Wednesday, August 17, 2011
Dear Ms. Pearson,
I am writing to you with concerns about your online story, "Autism Screening Called into Question" posted June 13, 2011. Although the article focused on autism screening, an inaccurate portrayal of the science supporting autism treatment was reflected in the following quote:
As for the third question, the researchers concluded there was no "strong evidence" of the effectiveness of current autism therapies, adding that their availability is still limited.
"Many therapies are available, but none has curative outcome or even well-established efficacy to change the course of the condition," they wrote.
While I recognize that the author summarized comments of others, the story contains misleading information. This information may influence erroneous conclusions of caregivers and professionals, which could result in delays in the application of an effective evidence-based treatment.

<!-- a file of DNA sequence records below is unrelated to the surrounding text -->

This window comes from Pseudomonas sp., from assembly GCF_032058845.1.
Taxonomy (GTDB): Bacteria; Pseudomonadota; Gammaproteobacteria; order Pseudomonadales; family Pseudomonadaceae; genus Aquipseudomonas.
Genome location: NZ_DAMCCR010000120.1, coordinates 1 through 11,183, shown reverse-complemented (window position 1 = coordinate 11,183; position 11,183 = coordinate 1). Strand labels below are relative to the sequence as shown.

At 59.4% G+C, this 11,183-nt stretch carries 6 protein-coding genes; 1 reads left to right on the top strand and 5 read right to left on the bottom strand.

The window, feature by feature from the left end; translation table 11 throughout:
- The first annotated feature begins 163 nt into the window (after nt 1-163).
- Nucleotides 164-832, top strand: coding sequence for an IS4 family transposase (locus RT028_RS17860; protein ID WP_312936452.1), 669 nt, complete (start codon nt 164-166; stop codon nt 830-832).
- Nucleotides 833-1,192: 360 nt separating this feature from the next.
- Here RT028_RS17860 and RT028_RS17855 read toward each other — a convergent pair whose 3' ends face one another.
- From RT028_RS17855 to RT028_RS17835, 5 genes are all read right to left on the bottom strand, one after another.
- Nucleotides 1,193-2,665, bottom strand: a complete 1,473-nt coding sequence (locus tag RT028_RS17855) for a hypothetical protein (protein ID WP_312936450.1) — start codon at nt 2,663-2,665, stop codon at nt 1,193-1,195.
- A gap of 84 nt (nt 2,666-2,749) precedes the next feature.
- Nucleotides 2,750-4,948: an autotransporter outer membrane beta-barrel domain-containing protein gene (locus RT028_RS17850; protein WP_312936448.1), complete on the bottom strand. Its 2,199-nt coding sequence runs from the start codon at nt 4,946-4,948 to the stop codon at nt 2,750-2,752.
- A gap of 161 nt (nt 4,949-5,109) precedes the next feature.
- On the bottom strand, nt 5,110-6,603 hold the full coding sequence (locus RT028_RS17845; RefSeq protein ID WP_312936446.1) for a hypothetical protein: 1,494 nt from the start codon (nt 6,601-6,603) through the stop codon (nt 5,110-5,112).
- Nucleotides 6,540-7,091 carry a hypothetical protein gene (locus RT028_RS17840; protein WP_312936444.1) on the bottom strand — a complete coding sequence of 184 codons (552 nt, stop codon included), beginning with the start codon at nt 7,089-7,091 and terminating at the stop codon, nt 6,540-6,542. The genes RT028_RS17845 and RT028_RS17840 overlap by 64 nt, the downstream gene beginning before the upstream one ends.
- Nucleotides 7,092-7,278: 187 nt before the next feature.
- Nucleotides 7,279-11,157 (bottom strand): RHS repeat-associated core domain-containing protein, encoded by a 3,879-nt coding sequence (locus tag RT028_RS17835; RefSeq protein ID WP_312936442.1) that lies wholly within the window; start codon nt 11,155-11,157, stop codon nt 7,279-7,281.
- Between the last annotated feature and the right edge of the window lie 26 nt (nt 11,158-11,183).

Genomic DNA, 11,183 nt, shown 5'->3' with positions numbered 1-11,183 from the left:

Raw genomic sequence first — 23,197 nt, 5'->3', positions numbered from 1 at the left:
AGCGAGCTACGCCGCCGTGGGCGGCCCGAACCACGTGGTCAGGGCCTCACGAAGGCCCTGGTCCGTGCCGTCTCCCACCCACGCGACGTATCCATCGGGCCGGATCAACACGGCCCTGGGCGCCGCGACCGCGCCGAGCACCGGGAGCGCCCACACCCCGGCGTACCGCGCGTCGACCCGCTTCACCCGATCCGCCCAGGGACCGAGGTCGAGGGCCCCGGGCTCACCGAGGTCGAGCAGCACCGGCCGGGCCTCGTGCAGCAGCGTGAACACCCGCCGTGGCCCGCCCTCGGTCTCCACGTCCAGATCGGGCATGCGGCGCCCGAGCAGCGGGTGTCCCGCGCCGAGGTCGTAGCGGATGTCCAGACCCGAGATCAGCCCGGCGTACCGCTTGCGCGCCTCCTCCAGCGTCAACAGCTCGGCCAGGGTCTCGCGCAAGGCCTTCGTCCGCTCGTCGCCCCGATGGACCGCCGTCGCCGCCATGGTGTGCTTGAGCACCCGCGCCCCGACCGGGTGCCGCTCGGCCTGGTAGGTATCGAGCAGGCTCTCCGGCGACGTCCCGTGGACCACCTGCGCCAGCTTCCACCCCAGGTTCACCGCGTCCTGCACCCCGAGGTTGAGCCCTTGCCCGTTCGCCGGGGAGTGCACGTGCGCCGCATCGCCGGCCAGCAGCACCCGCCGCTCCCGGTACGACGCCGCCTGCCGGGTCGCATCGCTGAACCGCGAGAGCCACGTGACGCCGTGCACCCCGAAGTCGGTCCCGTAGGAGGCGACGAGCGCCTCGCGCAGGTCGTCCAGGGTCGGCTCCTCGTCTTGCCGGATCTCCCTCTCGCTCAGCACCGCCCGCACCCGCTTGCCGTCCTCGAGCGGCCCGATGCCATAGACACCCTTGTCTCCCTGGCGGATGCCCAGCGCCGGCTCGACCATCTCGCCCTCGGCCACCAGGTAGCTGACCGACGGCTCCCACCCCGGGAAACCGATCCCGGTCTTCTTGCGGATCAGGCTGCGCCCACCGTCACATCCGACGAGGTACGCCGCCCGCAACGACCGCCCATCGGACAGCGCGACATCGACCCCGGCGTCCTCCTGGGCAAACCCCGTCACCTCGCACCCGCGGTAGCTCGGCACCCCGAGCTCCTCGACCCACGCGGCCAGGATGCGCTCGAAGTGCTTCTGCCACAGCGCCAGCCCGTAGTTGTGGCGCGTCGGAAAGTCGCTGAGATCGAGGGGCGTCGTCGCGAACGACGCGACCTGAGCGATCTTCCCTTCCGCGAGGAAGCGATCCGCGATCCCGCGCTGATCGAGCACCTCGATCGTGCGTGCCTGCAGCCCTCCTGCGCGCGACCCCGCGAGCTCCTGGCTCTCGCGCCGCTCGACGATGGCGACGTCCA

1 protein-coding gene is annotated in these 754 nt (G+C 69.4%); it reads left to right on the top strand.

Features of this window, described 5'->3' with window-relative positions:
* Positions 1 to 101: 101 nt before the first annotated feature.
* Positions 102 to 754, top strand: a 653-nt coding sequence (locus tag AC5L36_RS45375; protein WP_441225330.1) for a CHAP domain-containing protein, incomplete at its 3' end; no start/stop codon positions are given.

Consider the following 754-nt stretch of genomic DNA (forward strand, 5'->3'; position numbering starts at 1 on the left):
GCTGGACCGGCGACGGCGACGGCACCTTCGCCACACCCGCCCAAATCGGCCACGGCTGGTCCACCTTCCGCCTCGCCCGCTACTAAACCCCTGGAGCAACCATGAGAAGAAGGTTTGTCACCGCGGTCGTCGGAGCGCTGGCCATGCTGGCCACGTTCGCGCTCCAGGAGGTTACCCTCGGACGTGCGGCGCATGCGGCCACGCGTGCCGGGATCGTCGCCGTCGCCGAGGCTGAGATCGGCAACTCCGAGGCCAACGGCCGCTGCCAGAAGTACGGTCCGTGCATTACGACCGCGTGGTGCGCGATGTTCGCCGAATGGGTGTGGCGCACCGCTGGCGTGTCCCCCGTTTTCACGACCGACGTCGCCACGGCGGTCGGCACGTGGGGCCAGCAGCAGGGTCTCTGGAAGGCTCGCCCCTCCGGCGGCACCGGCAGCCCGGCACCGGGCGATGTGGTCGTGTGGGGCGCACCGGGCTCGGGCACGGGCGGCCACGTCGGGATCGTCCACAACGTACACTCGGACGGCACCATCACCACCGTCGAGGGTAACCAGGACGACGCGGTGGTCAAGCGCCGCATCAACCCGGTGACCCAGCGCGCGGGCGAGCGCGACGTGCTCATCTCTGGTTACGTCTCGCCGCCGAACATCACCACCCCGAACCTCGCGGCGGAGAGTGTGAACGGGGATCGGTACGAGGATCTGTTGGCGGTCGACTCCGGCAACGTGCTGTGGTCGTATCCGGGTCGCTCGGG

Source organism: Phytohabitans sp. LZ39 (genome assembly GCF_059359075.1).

Please note that treatments based on the principles of Applied Behavior Analysis have been endorsed by the U.S. Surgeon General, National Institutes of Health, the National Research Council, and the National Standards Report published by the National Autism Center. Moreover, a number of published studies have documented the effectiveness of early intensive behavioral intervention.
Readers might have benefited from a more balanced depiction of the status
of autism intervention research. Please refer to our online treatment summaries
for more information:
Florence D. DiGennaro Reed, Ph.D., BCBA-D
Board Member, Association for Science in Autism Treatment